Lincoln School closure extended into January
December 3, 2020
The Lincoln School Board voted to extend the school closure and to continue distance learning until Jan. 4 during an emergency meeting Nov. 25.
Classes were initially set to resume at the school Monday, after the school was closed Nov. ?? due to several students and staff members found they had been in close contact with a person who was confirmed to have contracted the coronavirus.
Since then, the number of both confirmed and suspected cases of COVID-19 continues to climb within the community, and a number of families with school-aged children reportedly went into quarantine due to possible exposure to the virus.
Lincoln School Board President Aaron Birkholz estimated up to a quarter of the schools students could potentially be out of school due to quarantines. Superintendent Jennifer Packer also noted in-person attendance could be impacted by parents choosing to keep their kids out of school due to the potential for exposure to the virus.
Shane Brown, the Lincoln Elementary School principal and the COVID-19 response team leader, told the BVD he understands the privacy concerns, but the lack of information on the confirmed cases in the community is frustrating.
"We're trying to do our best to control exposure and when people are being a little more quiet about it, it makes it a little more difficult. It forces you to want to be shut down, because you don't know," he said.
During the Nov. 25 meeting, staff members were generally supportive of the move to protect students, staff and families, but expressed concern about the effect distance learning and screen time is having on their students.
Both Brown and Packer told the BVD their experience with distance learning in the last year showed it has had an impact on some students, depending on their degree of personal self-motivation or on their support at home to help keep them on track.
Following a staff meeting last Friday, teachers and administrators have opted to make some changes to their distance learning model, particularly for junior high and high school students.
Packer said they learned from last spring's distance learning experience and changed their approach this fall during the closure in October, when they basically replicated full-day class schedules online. However, Packer conceded that may have gone too far in the other direction. "That's too much time on that screen," she said.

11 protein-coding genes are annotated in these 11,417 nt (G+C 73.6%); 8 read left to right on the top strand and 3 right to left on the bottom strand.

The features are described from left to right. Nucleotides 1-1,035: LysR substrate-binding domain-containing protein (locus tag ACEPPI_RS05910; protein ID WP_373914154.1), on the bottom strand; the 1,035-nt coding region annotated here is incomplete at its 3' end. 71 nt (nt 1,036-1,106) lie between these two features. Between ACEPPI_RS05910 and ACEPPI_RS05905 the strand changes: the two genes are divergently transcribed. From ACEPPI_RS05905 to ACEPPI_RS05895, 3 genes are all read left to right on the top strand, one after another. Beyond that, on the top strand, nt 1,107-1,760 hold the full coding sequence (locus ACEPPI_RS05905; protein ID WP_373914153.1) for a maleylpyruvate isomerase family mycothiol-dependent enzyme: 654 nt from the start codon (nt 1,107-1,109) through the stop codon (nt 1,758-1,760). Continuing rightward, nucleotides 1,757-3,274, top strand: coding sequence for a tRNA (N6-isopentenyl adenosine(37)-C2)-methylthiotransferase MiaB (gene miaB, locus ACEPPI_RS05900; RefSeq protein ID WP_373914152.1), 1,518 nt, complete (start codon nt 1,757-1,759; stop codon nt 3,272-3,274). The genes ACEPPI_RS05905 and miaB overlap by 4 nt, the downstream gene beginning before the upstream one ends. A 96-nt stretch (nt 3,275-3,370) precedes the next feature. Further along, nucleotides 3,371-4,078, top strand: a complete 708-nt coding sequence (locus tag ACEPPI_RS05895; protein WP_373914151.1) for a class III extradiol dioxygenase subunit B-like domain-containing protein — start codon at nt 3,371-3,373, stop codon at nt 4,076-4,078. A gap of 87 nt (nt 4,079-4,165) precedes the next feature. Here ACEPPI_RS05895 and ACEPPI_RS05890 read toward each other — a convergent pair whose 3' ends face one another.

Rather than having the students online for the full day, which led some students to lose focus or feel added stress due to the sheer amount of screen-time, students will instead have their face-to-face online class schedules compressed into the first half of the day.
"We're having half-hour classes online, when they have to come in and do their attendance online and do stuff with the teacher a bit, then there are office hours in the afternoon," Packer said. "The kids can work at their own pace, but then get questions answered. There are a lot of them working one-on-one with the paraprofessionals and the teachers already."
The change came about as teachers work to balance their live, online interaction with their students with screen time that can become tedious to the point they lose focus or don't seek the one-on-one help they may need.
"I think the shorter classes and stuff will help de-stress some of the kids who are really on there, and self-motivated and trying to get things going," Packer said.
The elementary classes are just going to narrow their focus a little bit, Brown said. "They've been doing a pretty good job with their in-person classrooms and things, but we're just going to cut down on screen time."
Packer said distance learning is also stressful for the teachers who have to assess their students and keep them engaged and on track, without being able to interact with or motivate them in person. "Some (students) are doing just fine. Others, it's just a struggle ...so it's really frustrating for the teachers," she said.
Packer and Brown both are hoping parents and family members will help keep their students on track during the school's closure.
"If you're a family member and you feel safe helping a student with the assistance they may need for the schooling - especially if their parents have to be out working - that would be great," Packer said. "I think all parents would appreciate anything like that."
Brown, who is also the school athletic director, said the closure may also have an impact on the upcoming basketball season, slated to begin Jan. 7. Teams are required to have completed ten practices before their first game and he doesn't currently have a start date for practices yet. Brown said he hopes to get approval to begin practices before the expected Jan. 4 return to in-school classes. If not, he said they'll have to reschedule the first games of the season in order to get their practices in.
Likewise, the school closure has meant the cancellation of the Holiday Concerts, originally planned for Dec. 15 and 16. The concerts were to be limited, live in-person performances that would have been live-streamed, as well as recorded and posted to the school webpage. During the Nov. 25 school board meeting, music teacher Darryann Gonzalez suggested they may still be able to do a virtual concert online, which she has seen done effectively by other organizations.
The Lincoln School Board and staff plan to re-assess the situation Dec. 28 to determine whether they will re-open school Jan. 4 or to develop a course of action if the situation hasn't improved.